Everything Happens for the Best?

A couple of days ago I wrote about an item I lost. Although the item lost was relatively unimportant in the grand scheme of life and death, it reminded me of a loss that was important — the loss of Jeff, my life mate/soul mate — and I was swept by a huge upsurge of grief. This was just a few days before the fourth anniversary of his death, so everything that happened that day took on a greater meaning than it might otherwise have done.

ripplesAlthough I can never replace him, I was able to make a replacement for the lost item. The replacement wasn’t as ornate or as perfect as the first one, but as it turns out, it actually worked better for my purpose. So perhaps it was best that I lost the item.

My father is fond of saying, “Everything happens for the best,” which has always made my teeth grate because I don’t believe that things really do happen for the best. In books, everything does happen for the best, whether good or bad. That is the point of writing — to make sense of senseless happenings. There has to be a lesson to be gleaned from the story events — perhaps character growth or a fitting resolution. If the story events happened without reason, the way things happen in life, readers would throw the book across the room and never pick up another one.

Oddly enough, our brains do that same work for us. When a tragedy has passed and we have come to terms with it, when we have found a way to live despite the pain life dishes out, we often look back and think, “Everything did happen for the best,” though the truth is that we made the best of what happened. But what if my father is right? What if things do happen for the best? What if it was best that Jeff died, best for both of us? (Well, it was best — he couldn’t have continued to live with such pain and debility, but was it best he got sick?) I don’t know the answer, of course, since I am not privy to the inner workings of the universe, but the whole lost item/replaced item lesson seemed a bit pointed considering the nearness to the anniversary.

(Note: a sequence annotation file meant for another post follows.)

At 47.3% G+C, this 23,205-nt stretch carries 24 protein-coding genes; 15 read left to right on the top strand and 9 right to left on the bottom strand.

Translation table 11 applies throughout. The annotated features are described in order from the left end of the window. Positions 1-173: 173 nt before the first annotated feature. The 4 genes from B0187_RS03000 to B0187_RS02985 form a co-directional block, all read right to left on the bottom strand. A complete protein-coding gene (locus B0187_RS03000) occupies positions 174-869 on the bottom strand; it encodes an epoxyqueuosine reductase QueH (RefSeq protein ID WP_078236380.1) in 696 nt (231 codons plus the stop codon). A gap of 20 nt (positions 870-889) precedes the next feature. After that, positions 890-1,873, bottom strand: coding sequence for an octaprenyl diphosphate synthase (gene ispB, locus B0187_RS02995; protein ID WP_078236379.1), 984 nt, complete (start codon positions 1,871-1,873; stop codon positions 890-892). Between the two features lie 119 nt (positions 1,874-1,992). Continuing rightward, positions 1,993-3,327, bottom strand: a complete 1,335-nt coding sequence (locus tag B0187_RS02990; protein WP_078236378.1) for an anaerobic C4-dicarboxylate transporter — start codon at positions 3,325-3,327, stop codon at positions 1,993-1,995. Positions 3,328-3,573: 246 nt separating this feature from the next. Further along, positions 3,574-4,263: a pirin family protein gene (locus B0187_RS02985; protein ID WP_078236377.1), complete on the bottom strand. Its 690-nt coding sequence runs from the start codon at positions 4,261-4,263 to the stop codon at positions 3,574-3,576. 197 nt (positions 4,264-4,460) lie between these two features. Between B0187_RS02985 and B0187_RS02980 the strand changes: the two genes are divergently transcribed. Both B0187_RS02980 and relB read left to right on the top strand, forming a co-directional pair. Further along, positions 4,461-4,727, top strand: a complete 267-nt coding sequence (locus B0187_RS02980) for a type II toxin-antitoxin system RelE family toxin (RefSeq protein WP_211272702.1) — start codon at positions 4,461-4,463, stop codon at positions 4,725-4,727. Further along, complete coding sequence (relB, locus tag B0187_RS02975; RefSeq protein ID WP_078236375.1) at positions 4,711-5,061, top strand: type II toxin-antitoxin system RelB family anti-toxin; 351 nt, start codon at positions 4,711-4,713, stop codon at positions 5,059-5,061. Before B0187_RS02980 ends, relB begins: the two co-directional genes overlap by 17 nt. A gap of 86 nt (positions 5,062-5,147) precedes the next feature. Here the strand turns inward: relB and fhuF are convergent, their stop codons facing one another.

Maybe the universe really is unfolding as it should (assuming the universe is made up of shoulds rather than coulds). Once a very long time ago, I believed Jeff was a being of light — a cosmic teacher — come to accompany me on my journey to truth. (He really was radiant when I first met him, long before ill health became a way of life, which made the conceit seem reasonable.) At the end of his life, he used to give me all sorts of unwanted advice, and when I would bristle, he’d say, “I won’t always be here to teach you.” Obviously, I don’t know the truth of why he was here or why he left, but maybe he had taken me as far as he could and went back whence he came. (This idea seems a bit far fetched when I remember the pain he went through. What makes the idea even more bizarre is that I’m not sure how much of our consciousness survives. Maybe we simply become subsumed back into the whole.)

In the end, it doesn’t matter if everything happens for the best or not. Things happen, and we deal with them the best we can. There’s not much else we can do.


Pat Bertram is the author of the suspense novels Light Bringer, More Deaths Than One, A Spark of Heavenly Fire, and Daughter Am I. Bertram is also the author of Grief: The Great Yearning, “an exquisite book, wrenching to read, and at the same time full of profound truths.” Connect with Pat on Google+. Like Pat on Facebook.

4 Responses to “Everything Happens for the Best?”

  1. funnelthought Says:

    I think you’re right. Though it might be that this anxious feeling we get, the assessment that we’re all familiar with of “Did I do the right thing?” or “Was it good that it turned out that way?” is just a part of what we are as human beings. Throughout human history it’s been very useful to ask if one particular situation was “for the best”; this is the basis on which we making decisions. But, as you point out, it can often be a needless worry, and often the best thing we CAN do is to let things happen and cut out the philosophical after-thought. It seems our evolution has left us with a profound sense of discomfort when it comes to our trying to understand Why something turned out the way it did, and Was that a Good Thing? But we can’t always give an answer to our own anxiety, as you say – we deal with them as best we can.

  2. Carol Wuenschell Says:

    The world is far too random for me to see an underlying sense to it. I’m very much in the camp that says we must find or make meaning for ourselves after the fact. That could seem like “just a game,” but it doesn’t have to be. You can be honest about what your doing and still take comfort from your constructed meaning. It may not literally be “for the best”, but it could almost always have been worse (somehow), and death makes room for new life to grow.

    • Pat Bertram Says:

      I try not to think how much worse things can get, but you’re right — they can always be worse. I have heard some truly atrocious stories, and have met some tormented people. Life is very strange.

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